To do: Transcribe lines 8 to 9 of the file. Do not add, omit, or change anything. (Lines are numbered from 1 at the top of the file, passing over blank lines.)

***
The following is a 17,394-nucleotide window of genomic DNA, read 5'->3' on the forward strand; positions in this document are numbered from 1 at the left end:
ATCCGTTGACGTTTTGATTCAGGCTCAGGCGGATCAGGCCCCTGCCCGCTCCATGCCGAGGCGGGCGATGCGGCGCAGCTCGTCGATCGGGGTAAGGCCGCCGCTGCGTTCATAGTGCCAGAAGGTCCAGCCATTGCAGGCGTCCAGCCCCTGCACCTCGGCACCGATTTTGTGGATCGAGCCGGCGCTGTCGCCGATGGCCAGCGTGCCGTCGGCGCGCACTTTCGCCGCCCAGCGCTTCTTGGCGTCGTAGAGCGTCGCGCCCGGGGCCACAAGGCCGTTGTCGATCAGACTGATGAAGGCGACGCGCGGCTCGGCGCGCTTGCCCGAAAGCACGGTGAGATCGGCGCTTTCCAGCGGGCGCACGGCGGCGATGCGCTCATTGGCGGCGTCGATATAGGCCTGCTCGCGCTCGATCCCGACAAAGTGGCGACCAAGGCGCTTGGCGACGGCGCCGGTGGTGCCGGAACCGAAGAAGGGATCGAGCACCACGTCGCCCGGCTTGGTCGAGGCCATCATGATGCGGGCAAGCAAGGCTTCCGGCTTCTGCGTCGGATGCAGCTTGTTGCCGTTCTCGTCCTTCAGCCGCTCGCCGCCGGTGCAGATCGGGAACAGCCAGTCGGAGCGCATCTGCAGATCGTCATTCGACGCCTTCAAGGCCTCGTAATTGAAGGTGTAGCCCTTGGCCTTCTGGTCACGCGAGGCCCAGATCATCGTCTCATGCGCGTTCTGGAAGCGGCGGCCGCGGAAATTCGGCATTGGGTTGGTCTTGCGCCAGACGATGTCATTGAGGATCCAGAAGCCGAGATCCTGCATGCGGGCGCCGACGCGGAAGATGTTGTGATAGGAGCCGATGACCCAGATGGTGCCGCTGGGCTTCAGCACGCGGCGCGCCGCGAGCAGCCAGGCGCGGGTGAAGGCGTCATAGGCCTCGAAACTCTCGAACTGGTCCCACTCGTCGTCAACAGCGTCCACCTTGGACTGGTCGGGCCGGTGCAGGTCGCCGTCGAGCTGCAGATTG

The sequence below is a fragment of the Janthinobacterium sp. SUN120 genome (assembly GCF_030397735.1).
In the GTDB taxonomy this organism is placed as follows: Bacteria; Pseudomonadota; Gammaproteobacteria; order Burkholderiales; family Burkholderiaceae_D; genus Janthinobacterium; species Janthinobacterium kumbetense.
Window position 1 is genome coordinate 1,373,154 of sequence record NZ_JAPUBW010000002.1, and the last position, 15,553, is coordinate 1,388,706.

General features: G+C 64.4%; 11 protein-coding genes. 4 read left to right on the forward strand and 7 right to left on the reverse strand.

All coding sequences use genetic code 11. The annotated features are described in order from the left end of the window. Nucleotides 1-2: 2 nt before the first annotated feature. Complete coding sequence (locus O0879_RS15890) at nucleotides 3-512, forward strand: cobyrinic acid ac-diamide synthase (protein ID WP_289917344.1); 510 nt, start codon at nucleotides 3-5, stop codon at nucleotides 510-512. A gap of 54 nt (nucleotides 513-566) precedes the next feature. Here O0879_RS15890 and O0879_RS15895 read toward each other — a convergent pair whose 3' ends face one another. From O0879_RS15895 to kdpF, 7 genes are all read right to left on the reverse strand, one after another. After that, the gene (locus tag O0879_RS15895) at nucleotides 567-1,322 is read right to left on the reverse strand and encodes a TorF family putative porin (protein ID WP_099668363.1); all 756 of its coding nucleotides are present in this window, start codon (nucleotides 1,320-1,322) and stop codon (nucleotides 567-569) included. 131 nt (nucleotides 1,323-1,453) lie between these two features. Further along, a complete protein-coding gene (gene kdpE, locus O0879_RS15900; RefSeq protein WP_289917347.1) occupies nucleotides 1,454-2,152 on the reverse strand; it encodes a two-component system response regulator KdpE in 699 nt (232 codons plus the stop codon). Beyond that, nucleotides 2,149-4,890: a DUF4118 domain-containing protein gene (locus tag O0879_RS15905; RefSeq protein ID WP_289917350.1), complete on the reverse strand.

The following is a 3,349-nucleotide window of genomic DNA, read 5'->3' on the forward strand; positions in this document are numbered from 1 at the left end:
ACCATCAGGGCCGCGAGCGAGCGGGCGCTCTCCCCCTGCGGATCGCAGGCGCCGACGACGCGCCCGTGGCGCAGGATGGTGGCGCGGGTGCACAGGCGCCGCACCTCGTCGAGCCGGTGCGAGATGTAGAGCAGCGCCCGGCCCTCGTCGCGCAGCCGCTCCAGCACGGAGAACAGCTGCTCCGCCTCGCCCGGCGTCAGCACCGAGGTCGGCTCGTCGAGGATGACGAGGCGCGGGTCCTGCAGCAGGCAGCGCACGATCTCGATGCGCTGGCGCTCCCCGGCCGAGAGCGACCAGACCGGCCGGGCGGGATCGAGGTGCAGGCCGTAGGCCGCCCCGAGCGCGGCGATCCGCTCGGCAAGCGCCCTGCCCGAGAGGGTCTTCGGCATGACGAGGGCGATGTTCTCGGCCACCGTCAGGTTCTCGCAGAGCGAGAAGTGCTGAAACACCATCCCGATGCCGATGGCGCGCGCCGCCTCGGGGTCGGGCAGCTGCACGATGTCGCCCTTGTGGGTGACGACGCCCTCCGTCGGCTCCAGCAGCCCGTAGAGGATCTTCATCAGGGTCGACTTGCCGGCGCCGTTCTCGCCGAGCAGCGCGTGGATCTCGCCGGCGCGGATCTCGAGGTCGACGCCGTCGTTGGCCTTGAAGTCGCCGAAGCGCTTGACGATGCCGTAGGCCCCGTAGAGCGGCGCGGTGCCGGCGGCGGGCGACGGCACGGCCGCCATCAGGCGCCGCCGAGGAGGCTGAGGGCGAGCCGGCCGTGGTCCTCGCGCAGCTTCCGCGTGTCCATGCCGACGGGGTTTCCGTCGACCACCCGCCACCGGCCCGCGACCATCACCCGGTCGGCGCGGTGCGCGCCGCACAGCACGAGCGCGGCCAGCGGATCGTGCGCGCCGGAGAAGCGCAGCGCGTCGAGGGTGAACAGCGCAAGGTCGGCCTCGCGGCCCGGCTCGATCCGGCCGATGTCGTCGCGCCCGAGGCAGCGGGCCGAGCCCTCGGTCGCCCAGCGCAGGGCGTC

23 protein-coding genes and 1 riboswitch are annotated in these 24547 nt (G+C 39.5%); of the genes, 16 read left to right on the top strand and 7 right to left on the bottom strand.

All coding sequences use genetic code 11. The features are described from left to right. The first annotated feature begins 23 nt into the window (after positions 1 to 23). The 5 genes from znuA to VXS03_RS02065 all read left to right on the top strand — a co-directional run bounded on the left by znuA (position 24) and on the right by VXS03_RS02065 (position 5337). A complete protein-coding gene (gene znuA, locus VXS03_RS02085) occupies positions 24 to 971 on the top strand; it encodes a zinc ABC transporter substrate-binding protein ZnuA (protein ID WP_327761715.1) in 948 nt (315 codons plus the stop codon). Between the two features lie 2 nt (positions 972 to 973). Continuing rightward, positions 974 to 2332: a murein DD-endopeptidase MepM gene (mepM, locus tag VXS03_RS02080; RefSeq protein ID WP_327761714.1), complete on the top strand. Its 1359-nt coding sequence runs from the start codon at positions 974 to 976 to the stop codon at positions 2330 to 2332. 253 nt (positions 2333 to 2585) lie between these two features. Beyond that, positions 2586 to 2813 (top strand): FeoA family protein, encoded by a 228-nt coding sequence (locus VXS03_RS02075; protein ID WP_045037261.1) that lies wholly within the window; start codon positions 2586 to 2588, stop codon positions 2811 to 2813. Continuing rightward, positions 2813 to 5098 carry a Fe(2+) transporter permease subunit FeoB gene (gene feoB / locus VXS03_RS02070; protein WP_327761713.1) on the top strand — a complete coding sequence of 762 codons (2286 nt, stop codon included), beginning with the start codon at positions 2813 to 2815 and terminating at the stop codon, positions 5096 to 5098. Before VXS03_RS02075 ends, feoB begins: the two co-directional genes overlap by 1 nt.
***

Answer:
The following is a 3,349-nucleotide window of genomic DNA, read 5'->3' on the forward strand; positions in this document are numbered from 1 at the left end:
ACCATCAGGGCCGCGAGCGAGCGGGCGCTCTCCCCCTGCGGATCGCAGGCGCCGACGACGCGCCCGTGGCGCAGGATGGTGGCGCGGGTGCACAGGCGCCGCACCTCGTCGAGCCGGTGCGAGATGTAGAGCAGCGCCCGGCCCTCGTCGCGCAGCCGCTCCAGCACGGAGAACAGCTGCTCCGCCTCGCCCGGCGTCAGCACCGAGGTCGGCTCGTCGAGGATGACGAGGCGCGGGTCCTGCAGCAGGCAGCGCACGATCTCGATGCGCTGGCGCTCCCCGGCCGAGAGCGACCAGACCGGCCGGGCGGGATCGAGGTGCAGGCCGTAGGCCGCCCCGAGCGCGGCGATCCGCTCGGCAAGCGCCCTGCCCGAGAGGGTCTTCGGCATGACGAGGGCGATGTTCTCGGCCACCGTCAGGTTCTCGCAGAGCGAGAAGTGCTGAAACACCATCCCGATGCCGATGGCGCGCGCCGCCTCGGGGTCGGGCAGCTGCACGATGTCGCCCTTGTGGGTGACGACGCCCTCCGTCGGCTCCAGCAGCCCGTAGAGGATCTTCATCAGGGTCGACTTGCCGGCGCCGTTCTCGCCGAGCAGCGCGTGGATCTCGCCGGCGCGGATCTCGAGGTCGACGCCGTCGTTGGCCTTGAAGTCGCCGAAGCGCTTGACGATGCCGTAGGCCCCGTAGAGCGGCGCGGTGCCGGCGGCGGGCGACGGCACGGCCGCCATCAGGCGCCGCCGAGGAGGCTGAGGGCGAGCCGGCCGTGGTCCTCGCGCAGCTTCCGCGTGTCCATGCCGACGGGGTTTCCGTCGACCACCCGCCACCGGCCCGCGACCATCACCCGGTCGGCGCGGTGCGCGCCGCACAGCACGAGCGCGGCCAGCGGATCGTGCGCGCCGGAGAAGCGCAGCGCGTCGAGGGTGAACAGCGCAAGGTCGGCCTCGCGGCCCGGCTCGATCCGGCCGATGTCGTCGCGCCCGAGGCAGCGGGCCGAGCCCTCGGTCGCCCAGCGCAGGGCGTC